The shock and devastation of the nuclear bombings of Hiroshima and Nagasaki in August 1945 affected many Japanese, both directly and indirectly. Many postwar authors, such as Inoue Mitsuharu and Oe Kenzaburo, used the bombings symbolically in their writings, finding in the deep pathos and tragedy a symbol for the confusion of the modern world. Other writers, such as Ibuse Masuji, found hope for humanity in the stubborn resilience of both the victims and nature. Authors emerged as well from among the victims themselves, who compiled anthologies of stories, poetry, diaries, essays, and dramas, establishing a genre of literature dubbed hibakusha bungaku (literature of the bombed) that has grown to many volumes of published writing. Among the notable hibakusha writers are novelists Ota Yoko (1903–63) and Hayashi Kyoko (1930–) and poets Toge Sankichi (1917–53) and Shoda Shinoe (1910–65).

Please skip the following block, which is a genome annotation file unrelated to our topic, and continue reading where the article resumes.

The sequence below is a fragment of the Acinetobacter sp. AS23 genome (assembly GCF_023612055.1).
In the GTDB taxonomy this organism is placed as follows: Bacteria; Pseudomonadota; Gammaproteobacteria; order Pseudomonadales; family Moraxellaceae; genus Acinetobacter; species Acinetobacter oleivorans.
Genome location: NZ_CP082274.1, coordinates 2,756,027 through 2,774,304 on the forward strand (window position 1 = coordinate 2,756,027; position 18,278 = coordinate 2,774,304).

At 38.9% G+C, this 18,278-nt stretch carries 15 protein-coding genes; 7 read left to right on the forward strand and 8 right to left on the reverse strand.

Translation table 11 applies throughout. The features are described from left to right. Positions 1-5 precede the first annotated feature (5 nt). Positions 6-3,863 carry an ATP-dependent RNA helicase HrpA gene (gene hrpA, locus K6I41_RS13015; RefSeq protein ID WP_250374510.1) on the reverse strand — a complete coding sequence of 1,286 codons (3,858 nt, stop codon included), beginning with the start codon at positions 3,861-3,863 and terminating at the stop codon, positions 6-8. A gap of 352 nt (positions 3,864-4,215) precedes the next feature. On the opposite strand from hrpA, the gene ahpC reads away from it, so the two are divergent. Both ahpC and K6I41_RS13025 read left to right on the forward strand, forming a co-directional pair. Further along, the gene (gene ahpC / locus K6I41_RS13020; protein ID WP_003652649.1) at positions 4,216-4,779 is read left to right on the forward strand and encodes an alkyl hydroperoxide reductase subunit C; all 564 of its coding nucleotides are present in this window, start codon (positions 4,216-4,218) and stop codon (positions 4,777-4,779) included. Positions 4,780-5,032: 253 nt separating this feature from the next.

Historical dictionary of modern Japanese literature and theater. . 2009.

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